Definition of USB Flash Drive (Flash Disk) is a data storage device that consists of flash memory with an integrated Universal Serial Bus interface (USB). USB flash drives are removable and rewritable (re-write), and physically much smaller than a floppy disk, weighing less than 30 grams. UFD storage capacity of 2 terabytes are planned to be created.
In some UFD can enable write / erase cycles up to 100,000 depending on the type of memory chip that is used and can store over 10 years. USB flash drives are often used for the same purpose as a floppy disk or CD-ROM. UFD is smaller, faster, have greater capacity and more durable. USB stick using the USB mass storage standard, supported by modern operating systems, such as Linux, Mac OS X, Windows, and Unix. USB drives with USB 2.0 port support can store more data and transfer data faster than any other optical disc drives like CD-RW or DVD-RW drives and can be read by other systems such as the Xbox 360, PlayStation 3, DVD players and in some mobile smartphone.
The discovery Flash Memory (NOR and NAND) by Dr. Fujio Masuoka in 1984 while working on a Toshiba flash itself while the name given by his colleagues that Mr. Shoji Ariizumi. NOR type flash chip types traded introduced by Intel in 1988.
NOR flash is a flash basic requiring considerable time in the erase and write, but provides full address and data paths, providing random access to all memory locations. But it is great to replace the old model ROMs, which allows to update the program code stored. An example is the BIOS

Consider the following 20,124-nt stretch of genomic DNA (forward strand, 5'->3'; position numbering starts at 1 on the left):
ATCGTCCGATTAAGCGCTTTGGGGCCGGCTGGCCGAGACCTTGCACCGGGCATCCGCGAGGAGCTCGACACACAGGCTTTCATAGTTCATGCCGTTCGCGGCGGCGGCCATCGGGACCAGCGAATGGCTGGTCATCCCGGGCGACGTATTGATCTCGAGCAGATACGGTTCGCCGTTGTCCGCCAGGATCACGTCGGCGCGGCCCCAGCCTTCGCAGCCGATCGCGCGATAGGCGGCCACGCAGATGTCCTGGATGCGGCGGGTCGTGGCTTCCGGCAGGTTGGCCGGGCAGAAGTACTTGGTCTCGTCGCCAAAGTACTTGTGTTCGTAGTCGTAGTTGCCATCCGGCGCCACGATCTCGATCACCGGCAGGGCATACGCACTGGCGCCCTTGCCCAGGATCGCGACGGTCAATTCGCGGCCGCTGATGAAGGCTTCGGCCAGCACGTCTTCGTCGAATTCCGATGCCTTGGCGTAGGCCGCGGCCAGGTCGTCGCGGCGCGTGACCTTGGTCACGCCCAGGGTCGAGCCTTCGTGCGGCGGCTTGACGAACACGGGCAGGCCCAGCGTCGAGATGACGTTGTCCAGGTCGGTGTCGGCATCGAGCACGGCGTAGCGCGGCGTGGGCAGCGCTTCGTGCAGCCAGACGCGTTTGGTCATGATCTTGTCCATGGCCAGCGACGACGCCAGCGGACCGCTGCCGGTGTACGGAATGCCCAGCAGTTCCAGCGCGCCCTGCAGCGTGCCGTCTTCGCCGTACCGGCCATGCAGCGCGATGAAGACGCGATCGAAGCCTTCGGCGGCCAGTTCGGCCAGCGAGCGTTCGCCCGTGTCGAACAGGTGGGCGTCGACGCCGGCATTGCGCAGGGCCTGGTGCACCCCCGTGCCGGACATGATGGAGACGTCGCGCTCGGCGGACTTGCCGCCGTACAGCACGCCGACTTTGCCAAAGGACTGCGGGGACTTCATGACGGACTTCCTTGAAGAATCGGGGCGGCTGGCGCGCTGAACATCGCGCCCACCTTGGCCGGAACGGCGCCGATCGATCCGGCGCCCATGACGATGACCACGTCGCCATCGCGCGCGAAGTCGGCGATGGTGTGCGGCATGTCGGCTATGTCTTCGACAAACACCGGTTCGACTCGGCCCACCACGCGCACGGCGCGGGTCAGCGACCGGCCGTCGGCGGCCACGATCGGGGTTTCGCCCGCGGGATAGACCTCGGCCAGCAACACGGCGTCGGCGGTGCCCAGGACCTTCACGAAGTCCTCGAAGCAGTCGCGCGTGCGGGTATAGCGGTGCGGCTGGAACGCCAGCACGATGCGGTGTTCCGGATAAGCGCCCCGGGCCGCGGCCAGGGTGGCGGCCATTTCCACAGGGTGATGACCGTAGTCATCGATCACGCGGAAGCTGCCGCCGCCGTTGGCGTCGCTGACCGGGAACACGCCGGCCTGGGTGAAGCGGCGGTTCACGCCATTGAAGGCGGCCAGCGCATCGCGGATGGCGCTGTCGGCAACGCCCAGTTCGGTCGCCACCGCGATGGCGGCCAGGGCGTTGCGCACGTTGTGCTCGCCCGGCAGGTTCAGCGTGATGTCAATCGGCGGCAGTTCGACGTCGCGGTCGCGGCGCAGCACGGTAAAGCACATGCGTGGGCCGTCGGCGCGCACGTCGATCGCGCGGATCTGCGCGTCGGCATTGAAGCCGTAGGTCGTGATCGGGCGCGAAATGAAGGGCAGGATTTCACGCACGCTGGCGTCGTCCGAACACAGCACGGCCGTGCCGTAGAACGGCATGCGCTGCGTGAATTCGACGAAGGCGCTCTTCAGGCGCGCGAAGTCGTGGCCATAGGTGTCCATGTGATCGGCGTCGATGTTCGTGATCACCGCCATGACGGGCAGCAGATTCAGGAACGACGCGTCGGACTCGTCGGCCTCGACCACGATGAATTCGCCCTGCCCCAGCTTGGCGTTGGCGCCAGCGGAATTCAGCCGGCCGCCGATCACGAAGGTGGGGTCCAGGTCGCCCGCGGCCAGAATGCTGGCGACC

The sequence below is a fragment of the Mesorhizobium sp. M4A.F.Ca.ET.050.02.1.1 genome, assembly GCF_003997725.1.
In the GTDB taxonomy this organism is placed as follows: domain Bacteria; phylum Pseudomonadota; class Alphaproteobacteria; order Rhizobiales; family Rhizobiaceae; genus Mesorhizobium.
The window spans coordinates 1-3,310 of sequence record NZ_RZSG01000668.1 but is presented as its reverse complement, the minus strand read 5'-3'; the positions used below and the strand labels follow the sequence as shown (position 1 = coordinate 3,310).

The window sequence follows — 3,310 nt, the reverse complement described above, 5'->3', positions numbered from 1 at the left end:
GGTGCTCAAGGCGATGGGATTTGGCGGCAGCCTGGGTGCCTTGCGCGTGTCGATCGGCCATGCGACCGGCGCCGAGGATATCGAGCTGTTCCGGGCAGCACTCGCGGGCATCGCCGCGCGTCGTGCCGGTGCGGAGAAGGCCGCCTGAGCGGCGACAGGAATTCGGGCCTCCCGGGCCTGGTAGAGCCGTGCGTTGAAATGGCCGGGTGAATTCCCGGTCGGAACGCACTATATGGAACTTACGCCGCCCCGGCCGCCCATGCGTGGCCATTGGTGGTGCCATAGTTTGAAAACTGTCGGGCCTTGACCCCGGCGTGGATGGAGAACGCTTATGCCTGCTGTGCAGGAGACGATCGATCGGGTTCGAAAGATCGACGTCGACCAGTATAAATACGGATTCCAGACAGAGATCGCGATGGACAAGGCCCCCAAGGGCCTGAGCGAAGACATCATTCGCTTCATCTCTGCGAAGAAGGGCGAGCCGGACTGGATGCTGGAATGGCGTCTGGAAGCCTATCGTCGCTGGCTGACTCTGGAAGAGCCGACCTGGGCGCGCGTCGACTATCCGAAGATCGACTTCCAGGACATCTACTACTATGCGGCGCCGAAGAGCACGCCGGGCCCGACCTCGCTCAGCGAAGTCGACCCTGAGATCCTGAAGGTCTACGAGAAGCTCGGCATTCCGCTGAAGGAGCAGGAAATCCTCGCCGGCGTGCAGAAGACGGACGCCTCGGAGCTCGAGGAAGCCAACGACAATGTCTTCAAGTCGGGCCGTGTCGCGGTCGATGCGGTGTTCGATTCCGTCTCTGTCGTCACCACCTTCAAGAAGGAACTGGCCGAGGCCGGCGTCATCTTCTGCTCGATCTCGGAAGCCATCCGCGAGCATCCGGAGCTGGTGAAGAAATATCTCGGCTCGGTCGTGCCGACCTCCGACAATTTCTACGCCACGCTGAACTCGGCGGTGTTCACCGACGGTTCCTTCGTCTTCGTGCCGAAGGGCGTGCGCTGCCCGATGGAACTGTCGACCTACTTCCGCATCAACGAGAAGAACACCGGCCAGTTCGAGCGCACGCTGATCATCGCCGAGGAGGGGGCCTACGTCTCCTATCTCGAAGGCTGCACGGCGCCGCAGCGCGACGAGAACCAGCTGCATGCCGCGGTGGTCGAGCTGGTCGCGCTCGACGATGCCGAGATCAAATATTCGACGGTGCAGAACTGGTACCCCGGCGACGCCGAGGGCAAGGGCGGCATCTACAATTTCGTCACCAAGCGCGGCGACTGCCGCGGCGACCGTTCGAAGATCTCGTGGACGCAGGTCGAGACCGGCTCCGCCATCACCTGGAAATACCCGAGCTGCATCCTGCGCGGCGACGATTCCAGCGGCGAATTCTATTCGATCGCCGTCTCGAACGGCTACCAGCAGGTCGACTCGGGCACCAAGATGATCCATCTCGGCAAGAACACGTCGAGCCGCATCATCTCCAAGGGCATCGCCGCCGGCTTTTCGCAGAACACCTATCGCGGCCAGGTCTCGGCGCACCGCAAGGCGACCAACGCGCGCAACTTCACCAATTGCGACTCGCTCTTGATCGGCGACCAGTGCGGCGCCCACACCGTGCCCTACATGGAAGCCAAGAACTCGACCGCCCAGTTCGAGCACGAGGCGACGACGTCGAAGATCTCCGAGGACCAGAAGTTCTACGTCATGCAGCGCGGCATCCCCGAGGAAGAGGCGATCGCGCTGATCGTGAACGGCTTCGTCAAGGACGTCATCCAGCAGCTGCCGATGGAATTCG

NAND flash in Announced by Toshiba in 1989, which could make the process of deletion and writing faster, requires a small order of chips per cell. With increased capacity, but the cost can be reduced causing the flash type is suitable for secondary storage.
It is uncertain who developed it first time because there are three companies are disputing that M-Systems, Netac, and Trek 2000
The first commercial product
Trek Technology and IBM began selling the first commercial Flash Disc in 2000 Singapore Trek Technology sold a model under the brand "thumbdrive", and IBM marketed the first such drives in North America with a product called "DiskOnKey" developed and produced by M-Systems a company based in Israel. Has a storage capacity of 8 MB, five times greater than the capacity of a floppy disk at that time. In 2000 Lexar introduced a Compact Flash (CF) with a USB connection, and a USB cable to a USB hub.
Modern flash drives use USB 2.0 connectivity. However, when the UFD is not using the full transfer speed of 480 Mbit / s (60MB / s). File transfer speeds vary on the UFD, Speed Mbyte per second in units such as "180X" means 180 x 150 KiB / s. Some UFD can read data up to 30 megabytes / s (MB / s) and writes the data by about half. This transfer speed about 20 times faster than USB 1.1 at full speed is limited to a maximum speed of 12 Mbit / s (1.5 MB / s).
Like the previous USB 2.0, USB 3.0 offers data transfer speeds dramatically increased compared to its predecessor. USB 3.0 is capable of reaching transfer speeds of up to 5 Gbit / s, compared to USB 2.0 's 480 Mbit / s. All devices are USB 3.0 downward compatible with USB 2.0 ports. Although USB 3.0 enables data transfer rates are very high, but the majority of USB 3.0 Flash Drives do not utilize the full power of USB 3.0 interface due to limitations of their memory controllers.
Design and implementation of One end of the device is equipped with a USB connector that is standard. There are four sections that normally exist in the flash drive:
Standard USB connector - provides an interface to the host computer.
USB mass storage controller - a small microcontroller chip ROM and RAM.
NAND flash memory chips - stores data (NAND flash is also used in digital cameras).
Crystal oscillator - produces the device's main 12 MHz clock signal and controls the data output device through a phased-locked loop.
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